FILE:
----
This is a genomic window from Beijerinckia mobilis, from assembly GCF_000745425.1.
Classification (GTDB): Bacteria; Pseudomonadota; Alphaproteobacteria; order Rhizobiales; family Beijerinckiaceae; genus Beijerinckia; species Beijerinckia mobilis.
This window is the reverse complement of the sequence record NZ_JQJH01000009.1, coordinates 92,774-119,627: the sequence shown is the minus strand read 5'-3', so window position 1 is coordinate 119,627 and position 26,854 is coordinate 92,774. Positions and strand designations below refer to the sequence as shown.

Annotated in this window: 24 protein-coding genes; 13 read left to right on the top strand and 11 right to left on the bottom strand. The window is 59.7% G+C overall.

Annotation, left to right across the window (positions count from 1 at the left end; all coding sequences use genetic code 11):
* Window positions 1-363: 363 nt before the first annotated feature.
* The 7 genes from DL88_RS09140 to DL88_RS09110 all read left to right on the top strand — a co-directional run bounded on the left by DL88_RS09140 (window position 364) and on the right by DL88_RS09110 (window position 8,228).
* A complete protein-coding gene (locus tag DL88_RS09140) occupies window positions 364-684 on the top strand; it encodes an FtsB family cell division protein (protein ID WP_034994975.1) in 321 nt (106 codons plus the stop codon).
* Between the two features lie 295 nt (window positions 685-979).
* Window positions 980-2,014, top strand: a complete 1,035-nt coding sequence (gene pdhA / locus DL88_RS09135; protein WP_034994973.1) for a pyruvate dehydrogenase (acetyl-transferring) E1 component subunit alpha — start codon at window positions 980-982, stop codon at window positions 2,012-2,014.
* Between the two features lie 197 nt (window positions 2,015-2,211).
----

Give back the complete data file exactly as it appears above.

This is a genomic window from Beijerinckia mobilis, from assembly GCF_000745425.1.
Classification (GTDB): Bacteria; Pseudomonadota; Alphaproteobacteria; order Rhizobiales; family Beijerinckiaceae; genus Beijerinckia; species Beijerinckia mobilis.
This window is the reverse complement of the sequence record NZ_JQJH01000009.1, coordinates 92,774-119,627: the sequence shown is the minus strand read 5'-3', so window position 1 is coordinate 119,627 and position 26,854 is coordinate 92,774. Positions and strand designations below refer to the sequence as shown.

Annotated in this window: 24 protein-coding genes; 13 read left to right on the top strand and 11 right to left on the bottom strand. The window is 59.7% G+C overall.

Annotation, left to right across the window (positions count from 1 at the left end; all coding sequences use genetic code 11):
* Window positions 1-363: 363 nt before the first annotated feature.
* The 7 genes from DL88_RS09140 to DL88_RS09110 all read left to right on the top strand — a co-directional run bounded on the left by DL88_RS09140 (window position 364) and on the right by DL88_RS09110 (window position 8,228).
* A complete protein-coding gene (locus tag DL88_RS09140) occupies window positions 364-684 on the top strand; it encodes an FtsB family cell division protein (protein ID WP_034994975.1) in 321 nt (106 codons plus the stop codon).
* Between the two features lie 295 nt (window positions 685-979).
* Window positions 980-2,014, top strand: a complete 1,035-nt coding sequence (gene pdhA / locus DL88_RS09135; protein WP_034994973.1) for a pyruvate dehydrogenase (acetyl-transferring) E1 component subunit alpha — start codon at window positions 980-982, stop codon at window positions 2,012-2,014.
* Between the two features lie 197 nt (window positions 2,015-2,211).